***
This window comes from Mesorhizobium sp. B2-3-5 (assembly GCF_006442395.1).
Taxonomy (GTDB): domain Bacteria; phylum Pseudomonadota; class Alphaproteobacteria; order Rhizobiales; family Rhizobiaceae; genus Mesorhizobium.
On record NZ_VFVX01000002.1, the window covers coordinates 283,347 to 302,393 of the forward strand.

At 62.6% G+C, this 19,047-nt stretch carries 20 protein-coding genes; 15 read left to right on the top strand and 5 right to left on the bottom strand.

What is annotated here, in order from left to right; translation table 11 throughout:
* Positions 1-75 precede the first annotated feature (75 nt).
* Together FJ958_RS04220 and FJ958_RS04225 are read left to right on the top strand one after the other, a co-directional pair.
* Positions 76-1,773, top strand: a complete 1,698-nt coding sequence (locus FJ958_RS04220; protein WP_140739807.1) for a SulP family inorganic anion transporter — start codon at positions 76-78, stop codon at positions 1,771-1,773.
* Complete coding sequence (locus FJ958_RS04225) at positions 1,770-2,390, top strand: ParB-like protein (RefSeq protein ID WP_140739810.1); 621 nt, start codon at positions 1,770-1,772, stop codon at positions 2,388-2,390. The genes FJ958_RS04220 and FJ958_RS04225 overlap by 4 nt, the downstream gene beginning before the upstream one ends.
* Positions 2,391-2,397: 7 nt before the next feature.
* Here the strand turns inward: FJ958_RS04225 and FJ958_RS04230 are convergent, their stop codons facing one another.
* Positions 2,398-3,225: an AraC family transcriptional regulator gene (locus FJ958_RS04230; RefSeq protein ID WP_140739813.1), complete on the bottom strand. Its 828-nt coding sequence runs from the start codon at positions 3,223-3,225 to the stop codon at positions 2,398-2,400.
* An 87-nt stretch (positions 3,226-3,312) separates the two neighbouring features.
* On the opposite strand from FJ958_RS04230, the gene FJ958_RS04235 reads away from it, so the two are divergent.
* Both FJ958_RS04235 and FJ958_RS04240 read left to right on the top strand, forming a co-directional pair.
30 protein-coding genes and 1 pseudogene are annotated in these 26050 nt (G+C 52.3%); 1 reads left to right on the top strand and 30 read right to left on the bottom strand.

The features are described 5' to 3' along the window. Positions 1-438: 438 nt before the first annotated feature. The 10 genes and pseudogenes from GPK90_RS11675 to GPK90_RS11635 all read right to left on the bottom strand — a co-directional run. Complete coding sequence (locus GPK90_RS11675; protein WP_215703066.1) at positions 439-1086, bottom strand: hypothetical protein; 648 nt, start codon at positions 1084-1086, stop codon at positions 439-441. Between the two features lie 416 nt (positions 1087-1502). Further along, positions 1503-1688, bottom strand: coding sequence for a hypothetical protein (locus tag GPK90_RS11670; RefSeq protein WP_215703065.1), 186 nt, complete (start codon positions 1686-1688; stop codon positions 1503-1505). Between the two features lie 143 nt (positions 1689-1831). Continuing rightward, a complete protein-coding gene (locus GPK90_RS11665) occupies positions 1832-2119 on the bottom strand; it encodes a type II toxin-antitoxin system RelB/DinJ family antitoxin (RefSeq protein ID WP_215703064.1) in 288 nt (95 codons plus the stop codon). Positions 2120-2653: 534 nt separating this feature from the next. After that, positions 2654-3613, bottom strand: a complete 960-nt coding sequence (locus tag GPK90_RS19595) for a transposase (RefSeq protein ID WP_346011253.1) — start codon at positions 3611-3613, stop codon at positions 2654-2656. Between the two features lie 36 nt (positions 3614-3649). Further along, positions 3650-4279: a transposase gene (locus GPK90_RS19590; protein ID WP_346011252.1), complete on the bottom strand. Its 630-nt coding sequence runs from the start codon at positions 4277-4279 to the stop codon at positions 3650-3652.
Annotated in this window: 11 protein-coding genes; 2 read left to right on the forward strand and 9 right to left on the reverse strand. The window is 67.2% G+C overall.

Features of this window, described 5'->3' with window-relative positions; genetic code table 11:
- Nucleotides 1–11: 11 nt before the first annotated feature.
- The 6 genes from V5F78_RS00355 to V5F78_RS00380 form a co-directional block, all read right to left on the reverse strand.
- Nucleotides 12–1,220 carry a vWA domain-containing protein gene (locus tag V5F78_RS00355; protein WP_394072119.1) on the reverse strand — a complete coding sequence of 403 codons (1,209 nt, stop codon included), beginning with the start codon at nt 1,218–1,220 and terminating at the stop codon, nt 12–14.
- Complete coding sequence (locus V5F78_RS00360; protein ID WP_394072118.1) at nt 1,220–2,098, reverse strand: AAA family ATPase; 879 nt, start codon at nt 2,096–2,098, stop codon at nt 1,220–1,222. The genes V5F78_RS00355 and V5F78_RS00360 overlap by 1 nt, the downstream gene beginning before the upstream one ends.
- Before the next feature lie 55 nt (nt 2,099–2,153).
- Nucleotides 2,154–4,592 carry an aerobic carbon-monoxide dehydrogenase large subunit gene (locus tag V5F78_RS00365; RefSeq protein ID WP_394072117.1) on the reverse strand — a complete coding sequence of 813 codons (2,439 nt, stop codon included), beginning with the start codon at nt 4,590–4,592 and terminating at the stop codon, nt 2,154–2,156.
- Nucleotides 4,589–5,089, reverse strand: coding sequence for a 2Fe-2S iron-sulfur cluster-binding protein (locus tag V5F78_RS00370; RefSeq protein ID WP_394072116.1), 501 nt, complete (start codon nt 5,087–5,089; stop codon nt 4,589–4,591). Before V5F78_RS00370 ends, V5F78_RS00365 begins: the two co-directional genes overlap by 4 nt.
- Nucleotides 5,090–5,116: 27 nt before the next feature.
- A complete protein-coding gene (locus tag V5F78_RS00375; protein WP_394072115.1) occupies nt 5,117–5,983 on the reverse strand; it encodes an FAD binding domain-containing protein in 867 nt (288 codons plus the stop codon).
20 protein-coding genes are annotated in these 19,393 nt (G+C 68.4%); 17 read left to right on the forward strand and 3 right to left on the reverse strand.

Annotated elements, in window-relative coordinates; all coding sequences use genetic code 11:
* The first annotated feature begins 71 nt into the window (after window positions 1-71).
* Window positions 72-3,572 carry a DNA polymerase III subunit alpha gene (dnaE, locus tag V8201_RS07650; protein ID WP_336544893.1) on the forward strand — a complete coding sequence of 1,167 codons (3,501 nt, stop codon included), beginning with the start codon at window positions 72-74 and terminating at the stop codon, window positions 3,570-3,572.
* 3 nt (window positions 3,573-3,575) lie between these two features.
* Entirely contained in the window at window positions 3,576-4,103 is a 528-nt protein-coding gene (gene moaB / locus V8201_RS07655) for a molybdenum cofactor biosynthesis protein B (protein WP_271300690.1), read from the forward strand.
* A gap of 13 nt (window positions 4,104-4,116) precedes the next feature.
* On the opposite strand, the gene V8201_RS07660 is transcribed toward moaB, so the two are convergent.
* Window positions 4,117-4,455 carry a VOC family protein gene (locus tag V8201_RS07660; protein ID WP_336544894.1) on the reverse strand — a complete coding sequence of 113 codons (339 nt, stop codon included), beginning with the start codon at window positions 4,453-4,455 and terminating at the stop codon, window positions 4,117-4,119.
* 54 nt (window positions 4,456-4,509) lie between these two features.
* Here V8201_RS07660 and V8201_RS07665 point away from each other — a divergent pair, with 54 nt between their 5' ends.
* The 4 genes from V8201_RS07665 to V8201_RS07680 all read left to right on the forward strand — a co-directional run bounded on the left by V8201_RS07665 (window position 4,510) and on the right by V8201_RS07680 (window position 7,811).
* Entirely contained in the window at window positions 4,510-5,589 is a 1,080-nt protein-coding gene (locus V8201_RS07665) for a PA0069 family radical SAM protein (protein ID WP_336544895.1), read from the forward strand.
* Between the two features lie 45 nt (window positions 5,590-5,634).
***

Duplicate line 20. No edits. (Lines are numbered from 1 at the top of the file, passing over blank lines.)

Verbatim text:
- Nucleotides 1–11: 11 nt before the first annotated feature.